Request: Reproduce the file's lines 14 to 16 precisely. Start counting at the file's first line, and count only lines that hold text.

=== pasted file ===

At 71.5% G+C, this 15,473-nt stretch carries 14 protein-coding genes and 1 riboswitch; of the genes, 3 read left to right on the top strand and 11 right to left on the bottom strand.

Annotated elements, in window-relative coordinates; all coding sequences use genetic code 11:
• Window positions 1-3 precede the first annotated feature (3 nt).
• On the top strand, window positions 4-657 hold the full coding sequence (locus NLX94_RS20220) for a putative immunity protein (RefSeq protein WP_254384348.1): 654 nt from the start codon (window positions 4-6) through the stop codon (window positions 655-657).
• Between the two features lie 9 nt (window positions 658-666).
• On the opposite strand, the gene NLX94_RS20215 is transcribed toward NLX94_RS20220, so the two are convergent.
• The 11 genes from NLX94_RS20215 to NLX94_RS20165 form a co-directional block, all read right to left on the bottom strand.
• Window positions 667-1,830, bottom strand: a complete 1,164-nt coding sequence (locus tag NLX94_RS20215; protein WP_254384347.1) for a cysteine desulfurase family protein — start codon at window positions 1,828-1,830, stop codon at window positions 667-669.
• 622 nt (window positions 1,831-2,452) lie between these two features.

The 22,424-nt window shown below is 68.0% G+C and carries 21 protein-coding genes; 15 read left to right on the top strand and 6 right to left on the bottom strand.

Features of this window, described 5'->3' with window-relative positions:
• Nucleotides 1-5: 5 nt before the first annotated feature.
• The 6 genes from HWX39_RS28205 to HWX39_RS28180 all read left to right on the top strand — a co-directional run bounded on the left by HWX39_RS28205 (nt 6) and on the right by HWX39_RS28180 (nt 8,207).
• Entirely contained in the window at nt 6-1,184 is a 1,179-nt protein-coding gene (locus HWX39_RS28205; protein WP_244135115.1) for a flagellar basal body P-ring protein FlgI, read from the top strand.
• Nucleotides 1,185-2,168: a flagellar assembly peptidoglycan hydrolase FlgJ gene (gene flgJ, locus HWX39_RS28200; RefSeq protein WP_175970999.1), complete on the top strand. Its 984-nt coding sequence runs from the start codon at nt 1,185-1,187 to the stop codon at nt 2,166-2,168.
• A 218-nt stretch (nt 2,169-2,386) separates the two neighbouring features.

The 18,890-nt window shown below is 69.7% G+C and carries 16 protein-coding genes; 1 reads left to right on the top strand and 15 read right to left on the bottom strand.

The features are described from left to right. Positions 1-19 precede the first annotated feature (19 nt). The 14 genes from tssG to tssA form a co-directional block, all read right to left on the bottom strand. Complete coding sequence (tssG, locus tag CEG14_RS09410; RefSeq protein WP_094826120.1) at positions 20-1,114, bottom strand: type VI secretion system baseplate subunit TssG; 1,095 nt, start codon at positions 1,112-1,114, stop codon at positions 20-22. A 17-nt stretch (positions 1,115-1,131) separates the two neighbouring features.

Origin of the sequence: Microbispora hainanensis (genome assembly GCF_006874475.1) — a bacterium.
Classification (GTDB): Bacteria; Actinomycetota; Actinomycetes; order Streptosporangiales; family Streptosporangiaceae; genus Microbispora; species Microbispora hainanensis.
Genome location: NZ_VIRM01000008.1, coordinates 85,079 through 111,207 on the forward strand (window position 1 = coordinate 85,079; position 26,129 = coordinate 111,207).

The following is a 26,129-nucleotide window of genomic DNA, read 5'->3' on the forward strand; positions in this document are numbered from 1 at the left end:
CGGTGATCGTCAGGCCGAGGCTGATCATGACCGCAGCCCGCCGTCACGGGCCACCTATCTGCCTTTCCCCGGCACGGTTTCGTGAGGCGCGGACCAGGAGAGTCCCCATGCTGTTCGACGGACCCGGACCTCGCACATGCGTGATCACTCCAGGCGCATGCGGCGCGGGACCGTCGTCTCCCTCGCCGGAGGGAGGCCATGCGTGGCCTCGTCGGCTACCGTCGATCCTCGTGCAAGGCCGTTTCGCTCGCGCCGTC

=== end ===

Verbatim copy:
• Entirely contained in the window at nt 6-1,184 is a 1,179-nt protein-coding gene (locus HWX39_RS28205; protein WP_244135115.1) for a flagellar basal body P-ring protein FlgI, read from the top strand.
• Nucleotides 1,185-2,168: a flagellar assembly peptidoglycan hydrolase FlgJ gene (gene flgJ, locus HWX39_RS28200; RefSeq protein WP_175970999.1), complete on the top strand. Its 984-nt coding sequence runs from the start codon at nt 1,185-1,187 to the stop codon at nt 2,166-2,168.
• A 218-nt stretch (nt 2,169-2,386) separates the two neighbouring features.